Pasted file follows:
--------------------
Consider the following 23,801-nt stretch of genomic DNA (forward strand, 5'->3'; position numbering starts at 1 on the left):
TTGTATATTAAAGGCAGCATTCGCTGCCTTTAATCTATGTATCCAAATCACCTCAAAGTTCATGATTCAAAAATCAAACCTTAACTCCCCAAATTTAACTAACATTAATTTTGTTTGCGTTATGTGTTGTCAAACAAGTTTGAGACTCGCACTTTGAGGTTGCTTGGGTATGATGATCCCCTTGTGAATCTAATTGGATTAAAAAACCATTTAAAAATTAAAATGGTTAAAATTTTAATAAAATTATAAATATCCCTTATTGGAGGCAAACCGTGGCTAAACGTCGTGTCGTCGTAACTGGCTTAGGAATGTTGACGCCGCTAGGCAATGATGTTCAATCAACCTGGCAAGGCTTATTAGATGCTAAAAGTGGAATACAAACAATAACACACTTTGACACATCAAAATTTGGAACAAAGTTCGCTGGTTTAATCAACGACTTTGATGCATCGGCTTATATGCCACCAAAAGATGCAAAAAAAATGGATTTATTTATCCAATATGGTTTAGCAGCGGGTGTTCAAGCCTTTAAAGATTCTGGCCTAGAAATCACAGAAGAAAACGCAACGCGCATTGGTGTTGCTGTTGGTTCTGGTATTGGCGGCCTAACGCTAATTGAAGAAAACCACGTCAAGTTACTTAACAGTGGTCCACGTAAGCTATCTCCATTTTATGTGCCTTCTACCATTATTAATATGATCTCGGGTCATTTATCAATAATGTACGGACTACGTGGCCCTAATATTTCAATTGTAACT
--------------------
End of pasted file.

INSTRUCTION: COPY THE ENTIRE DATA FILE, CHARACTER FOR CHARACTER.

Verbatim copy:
Consider the following 23,801-nt stretch of genomic DNA (forward strand, 5'->3'; position numbering starts at 1 on the left):
TTGTATATTAAAGGCAGCATTCGCTGCCTTTAATCTATGTATCCAAATCACCTCAAAGTTCATGATTCAAAAATCAAACCTTAACTCCCCAAATTTAACTAACATTAATTTTGTTTGCGTTATGTGTTGTCAAACAAGTTTGAGACTCGCACTTTGAGGTTGCTTGGGTATGATGATCCCCTTGTGAATCTAATTGGATTAAAAAACCATTTAAAAATTAAAATGGTTAAAATTTTAATAAAATTATAAATATCCCTTATTGGAGGCAAACCGTGGCTAAACGTCGTGTCGTCGTAACTGGCTTAGGAATGTTGACGCCGCTAGGCAATGATGTTCAATCAACCTGGCAAGGCTTATTAGATGCTAAAAGTGGAATACAAACAATAACACACTTTGACACATCAAAATTTGGAACAAAGTTCGCTGGTTTAATCAACGACTTTGATGCATCGGCTTATATGCCACCAAAAGATGCAAAAAAAATGGATTTATTTATCCAATATGGTTTAGCAGCGGGTGTTCAAGCCTTTAAAGATTCTGGCCTAGAAATCACAGAAGAAAACGCAACGCGCATTGGTGTTGCTGTTGGTTCTGGTATTGGCGGCCTAACGCTAATTGAAGAAAACCACGTCAAGTTACTTAACAGTGGTCCACGTAAGCTATCTCCATTTTATGTGCCTTCTACCATTATTAATATGATCTCGGGTCATTTATCAATAATGTACGGACTACGTGGCCCTAATATTTCAATTGTAACT